Steve has been involved in this field for over thirty years and has completed a wide variety of studies and activities in this time. Steve holds qualifications in a variety of subjects in the spiritual field. He is the creator of ‘The Tarot Therapy Deck and accompanying book, plus three volumes of his ‘Tarot Therapy’ series of books, two other books and card sets, plus a range of meditation cd’s. he has appeared on TV, radio and in a wide range of magazines. He teaches the Tarot internationally and from his base in Poole, Dorset, with a variety of related workshops and group. He is currently co-creating ‘The Gamble-Hounsome Tarot – The Tarot of Gnosis’, with visionary artist Patrick Gamble.


As my work with the Tarot developed over the years, I, like many others,  came up with spreads of my own that attempted to suit the methods I was working with, yet still I found that I was limited by the spreads and their placings. Eventually I tried simply dealing a number of cards out for the client and reading them in turn. Finally I was able to unlock what I had been trying to get at – what I now term the energy of the cards, as opposed to their ‘meaning’ or ‘interpretation’. To do this I have found that giving readings without a spread is the most effective method.

 I begin the process, following the obligatory and necessary good shuffle of the deck, by fanning them out before the client. I then invite them to pick however many cards they feel is right. Many will ask how many they are supposed to or should take and some prompting may be necessary to tell them that are no rules and they should just choose the number they like. All good Tarot readers will be aware of the significance of numbers and so we can apply the numerological influence here, based on the number of cards a client chooses. This will give us the overall, general energy they are working with at the time of the reading.

Attention should also be given to the manner in which a client chooses their cards. An interesting and usually unconscious process takes place that allows us to gain further clues and insight as to their client and their situation. Some clients will arrange the cards in a pattern or spread as they pull them out of the deck and by all means this should be used – I always find this of relevance when it comes to working with the individual cards chosen. Clients may for instance place one or two cards apart for some reason and this always becomes significant.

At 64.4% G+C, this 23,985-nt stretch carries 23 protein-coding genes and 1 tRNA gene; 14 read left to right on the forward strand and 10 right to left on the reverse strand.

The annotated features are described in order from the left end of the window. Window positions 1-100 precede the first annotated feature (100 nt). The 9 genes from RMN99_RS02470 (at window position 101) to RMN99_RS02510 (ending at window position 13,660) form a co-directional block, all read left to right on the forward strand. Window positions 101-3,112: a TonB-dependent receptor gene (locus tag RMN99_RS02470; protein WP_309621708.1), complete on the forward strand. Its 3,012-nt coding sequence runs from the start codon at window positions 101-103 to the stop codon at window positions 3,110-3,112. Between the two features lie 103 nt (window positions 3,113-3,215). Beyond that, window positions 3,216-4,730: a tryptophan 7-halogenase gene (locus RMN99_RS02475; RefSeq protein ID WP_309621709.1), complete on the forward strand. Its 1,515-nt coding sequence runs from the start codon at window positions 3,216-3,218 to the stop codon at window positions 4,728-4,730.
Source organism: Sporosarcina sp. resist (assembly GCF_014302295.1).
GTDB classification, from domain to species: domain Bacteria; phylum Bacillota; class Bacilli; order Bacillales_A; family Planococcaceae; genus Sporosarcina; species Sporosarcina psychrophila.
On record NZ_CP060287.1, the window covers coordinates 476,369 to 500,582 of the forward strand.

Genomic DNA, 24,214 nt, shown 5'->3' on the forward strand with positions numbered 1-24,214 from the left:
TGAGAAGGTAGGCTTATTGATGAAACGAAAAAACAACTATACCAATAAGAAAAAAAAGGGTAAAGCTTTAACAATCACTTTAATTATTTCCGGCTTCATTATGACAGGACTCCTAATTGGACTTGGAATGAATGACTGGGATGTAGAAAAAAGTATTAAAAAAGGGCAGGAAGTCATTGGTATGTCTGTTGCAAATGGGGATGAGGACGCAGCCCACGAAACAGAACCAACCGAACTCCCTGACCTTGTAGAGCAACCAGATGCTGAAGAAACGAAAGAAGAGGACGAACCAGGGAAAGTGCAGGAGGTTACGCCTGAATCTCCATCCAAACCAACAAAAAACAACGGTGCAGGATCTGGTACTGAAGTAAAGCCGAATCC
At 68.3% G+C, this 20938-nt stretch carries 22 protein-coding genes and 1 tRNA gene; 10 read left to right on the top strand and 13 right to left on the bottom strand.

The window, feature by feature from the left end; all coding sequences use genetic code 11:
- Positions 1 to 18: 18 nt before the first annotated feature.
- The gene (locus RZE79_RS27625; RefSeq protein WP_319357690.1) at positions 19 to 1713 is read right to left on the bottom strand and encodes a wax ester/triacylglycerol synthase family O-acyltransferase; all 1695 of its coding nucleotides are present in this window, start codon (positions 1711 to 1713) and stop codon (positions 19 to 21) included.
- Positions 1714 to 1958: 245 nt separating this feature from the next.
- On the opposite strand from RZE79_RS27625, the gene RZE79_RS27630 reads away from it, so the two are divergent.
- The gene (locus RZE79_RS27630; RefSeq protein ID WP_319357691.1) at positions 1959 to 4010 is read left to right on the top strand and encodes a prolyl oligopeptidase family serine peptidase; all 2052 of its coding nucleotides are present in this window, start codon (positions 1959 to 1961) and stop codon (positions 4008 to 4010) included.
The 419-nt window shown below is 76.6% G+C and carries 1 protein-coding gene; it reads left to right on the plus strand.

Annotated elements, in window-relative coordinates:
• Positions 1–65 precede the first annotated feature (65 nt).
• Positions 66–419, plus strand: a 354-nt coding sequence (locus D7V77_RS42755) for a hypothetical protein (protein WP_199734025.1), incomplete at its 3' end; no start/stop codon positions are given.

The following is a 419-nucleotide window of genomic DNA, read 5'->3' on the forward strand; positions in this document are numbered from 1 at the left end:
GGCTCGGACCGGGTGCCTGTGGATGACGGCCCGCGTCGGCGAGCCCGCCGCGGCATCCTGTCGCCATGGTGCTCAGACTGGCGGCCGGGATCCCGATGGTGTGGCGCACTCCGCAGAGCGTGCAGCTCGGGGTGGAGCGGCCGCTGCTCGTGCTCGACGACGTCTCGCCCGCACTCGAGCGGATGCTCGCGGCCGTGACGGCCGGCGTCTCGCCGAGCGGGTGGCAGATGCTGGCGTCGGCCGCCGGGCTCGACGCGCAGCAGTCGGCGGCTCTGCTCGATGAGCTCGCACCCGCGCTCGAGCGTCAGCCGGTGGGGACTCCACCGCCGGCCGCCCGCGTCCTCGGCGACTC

Next comes an exercise that I call the ‘Balance of Cards’. We already know the general situation from the number of cards chosen along with their attitude or approach to it, from the manner in which they were chosen. Given that we have the complete deck at our disposal rather than a limited, specific number of say 9, 15 or 21 cards to suit our chosen spread, we can gain much knowledge from the cards that do appear – where in the pack they come from and their distribution.

As with the majority of matters relating to the Tarot, there are very few hard and fast rules that we can apply here, since the dynamics will depend greatly on the number of cards chosen. That said I have found that most clients will choose somewhere between 5 and 15 cards, which allows for a good analysis in the manner that follows.